NCAA Criticized for Reversing Ban on North Carolina Sports Events over Social Policy
The NCAA has lifted its ban on North Carolina sporting events it had imposed last year due to the Tarheel State’s law against LGBTQ citizens. North Carolina’s legislature recently passed a “fig leaf of a bill” that partially reversed the policies imposed in early 2016.
In return, the NCAA Board of Governors agreed to allow 23 NCAA Division I, II, and III championship events to be held in North Carolina beginning in the 2017-18 season and ending in the 2021-22 season. Those events include 1st- and 2nd-round events in the Men’s (“March Madness”) Basketball Championship in 2020, as well as regional games in the Women’s NCAA Basketball Championship in 2019.
Human Rights Campaign Statement
A variety of public policy groups, media, and human rights organizations were critical of the NCAA’s moves. The Human Rights Campaign released a statement saying “By rewarding North Carolina with championship games, the NCAA has undermined its credibility and is sending a dangerous message to lawmakers across the country who are targeting LGBTQ people with discriminatory state legislation.”
The ACLU conducted its own write-in campaign to controversial NCAA President Mark Emmert. The ACLU petition called the NCAA’s actions a “nakedly hypocritical act” and called for a public records request to major North Carolina cities to find out what is being done to prevent discrimination.
The letter to Mark Emmert was penned by the ACLU LGBT & HIV Project director James Esseks. Mr. Esseks’ letter read, “When the NCAA originally withdrew events from North Carolina, they did so because they claimed to care about ‘fairness and inclusion’ for college athletes and fans. It’s a shame to see that those concerns have already fallen by the wayside.”
Dispute with New Jersey over Sports Betting
Those same groups quickly pointed out that the NCAA maintains a ban against New Jersey and Nevada based on single-game sports betting. They pointed out that New Jersey once was a hotbed of NCAA Championship events, but when New Jersey began championing legalized sports betting with a 2012 statewide law, the NCAA withdrew all events from New Jersey beginning in 2013. That ban remains in effect at least through 2022.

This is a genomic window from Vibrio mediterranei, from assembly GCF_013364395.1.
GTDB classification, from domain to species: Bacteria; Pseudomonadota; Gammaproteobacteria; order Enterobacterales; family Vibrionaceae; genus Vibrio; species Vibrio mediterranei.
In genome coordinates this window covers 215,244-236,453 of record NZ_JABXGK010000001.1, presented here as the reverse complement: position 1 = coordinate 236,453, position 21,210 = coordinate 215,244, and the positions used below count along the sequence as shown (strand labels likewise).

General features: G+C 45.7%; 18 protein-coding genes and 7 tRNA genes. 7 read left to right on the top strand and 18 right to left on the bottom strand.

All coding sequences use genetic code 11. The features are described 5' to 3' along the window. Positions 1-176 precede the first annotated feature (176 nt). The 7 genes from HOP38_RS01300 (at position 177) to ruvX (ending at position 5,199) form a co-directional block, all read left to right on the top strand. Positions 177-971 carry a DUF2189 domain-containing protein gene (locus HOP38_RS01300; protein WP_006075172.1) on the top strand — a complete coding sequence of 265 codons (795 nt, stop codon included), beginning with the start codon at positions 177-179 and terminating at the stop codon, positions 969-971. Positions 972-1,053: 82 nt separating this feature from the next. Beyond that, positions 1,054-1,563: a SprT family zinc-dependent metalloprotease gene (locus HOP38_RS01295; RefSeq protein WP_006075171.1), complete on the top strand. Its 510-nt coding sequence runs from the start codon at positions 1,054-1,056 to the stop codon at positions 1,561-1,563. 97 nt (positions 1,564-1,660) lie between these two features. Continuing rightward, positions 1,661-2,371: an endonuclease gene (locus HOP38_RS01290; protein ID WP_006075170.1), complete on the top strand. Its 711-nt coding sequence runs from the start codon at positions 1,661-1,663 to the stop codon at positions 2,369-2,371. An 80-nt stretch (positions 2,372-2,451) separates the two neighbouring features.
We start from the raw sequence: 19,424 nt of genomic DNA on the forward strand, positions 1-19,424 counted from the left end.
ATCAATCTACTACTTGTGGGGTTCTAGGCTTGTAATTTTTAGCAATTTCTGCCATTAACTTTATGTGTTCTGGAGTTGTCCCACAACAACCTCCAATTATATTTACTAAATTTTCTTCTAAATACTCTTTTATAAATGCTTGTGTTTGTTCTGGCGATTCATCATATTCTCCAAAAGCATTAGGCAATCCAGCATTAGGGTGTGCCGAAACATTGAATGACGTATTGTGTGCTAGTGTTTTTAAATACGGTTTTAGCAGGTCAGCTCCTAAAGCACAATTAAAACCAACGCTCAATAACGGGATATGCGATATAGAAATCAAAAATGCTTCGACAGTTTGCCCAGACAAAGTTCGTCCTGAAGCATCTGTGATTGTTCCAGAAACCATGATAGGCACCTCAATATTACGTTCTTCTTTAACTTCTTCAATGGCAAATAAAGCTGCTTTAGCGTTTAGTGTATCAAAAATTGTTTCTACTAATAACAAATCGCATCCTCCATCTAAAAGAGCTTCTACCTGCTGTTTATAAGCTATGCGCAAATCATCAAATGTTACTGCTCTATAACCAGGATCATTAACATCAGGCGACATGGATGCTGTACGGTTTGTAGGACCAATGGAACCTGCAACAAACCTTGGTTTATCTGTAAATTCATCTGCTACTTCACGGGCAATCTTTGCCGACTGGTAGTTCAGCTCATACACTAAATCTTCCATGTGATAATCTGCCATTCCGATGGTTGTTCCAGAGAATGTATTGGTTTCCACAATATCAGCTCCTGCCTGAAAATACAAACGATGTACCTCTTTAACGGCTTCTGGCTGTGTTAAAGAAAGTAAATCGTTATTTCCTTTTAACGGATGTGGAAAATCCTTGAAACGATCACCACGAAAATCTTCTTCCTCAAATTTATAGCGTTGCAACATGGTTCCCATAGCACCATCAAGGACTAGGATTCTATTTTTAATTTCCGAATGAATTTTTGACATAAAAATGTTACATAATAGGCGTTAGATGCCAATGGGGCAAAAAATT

In banning games in New Jersey, the NCAA said it was protecting the “integrity of the game”. An NCAA spokesman also noted their anti-sports gambling ban was put in place out of “concerns for student-athlete well-being”. The pro-LGBT groups noted that the NCAA no longer seems to have similar concerns, at least for certain athletes.
At the time, NCAA Executive VIP of Championships and Alliances Mark Lewis said, “Maintaining the integrity of sports and protecting student-athlete well-being are at the bedrock of the NCAA’s mission, and are reflected in our policies prohibiting the hosting of our championships in states that provide for single game sports wagering. Consistent with our policies and beliefs, the law in New Jersey requires that we no longer host championships in the state.”
Enforcement of Ban on New Jersey
In 2014, New Jersey repealed its laws legalizing sports betting. Though it was done in order to avoid federal PASPA regulations, New Jersey no longer has statutes which approve and regulate sports betting. Despite that fact and despite the fact New Jersey’s casinos and sportsbooks do not allow single-game sports betting, the NCAA maintains its ban.
In response to legal challenges and public relations challenges, the NCAA Board of Governors did relent on the New Jersey ban somewhat on Tuesday. It allowed for two Division III championship games to be played in New Jersey in 2019 and 2020, though those concessions pale in comparison to the 23 games (many Division I and Division II games) given to North Carolina at the same time.
NorthJersey.com recorded the change of policy in an online article on Wednesday, which stated, “In a later press release on Tuesday listing future Division III championship sites, New Jersey landed two consolation prizes. The 2019 Division III men’s volleyball championships will be held at Kean University in Union, while the 2020 Division III women’s field hockey championships will be held at Montclair State.”
Mark Emmert’s Bias
Those who follow the NCAA’s policing of NCAA Football and NCAA Men’s Basketball would argue this week’s decision betrays a regional bias by the NCAA. Mark Emmert, who was the chancellor of LSU before becoming NCAA president, has been accused of a bias toward southern schools, specifically those in the SEC and ACC.
Mark Emmert hired Nick Saban to be LSU’s head coach in 2004, and many believe Emmert has given Nick Saban’s Alabama Crimson Tide preferential treatment during Saban’s record-breaking run in Tuscaloosa. He also was accused of uncharacteristic leniency towards Auburn University during Cam Newton’s NCAA Championship career.
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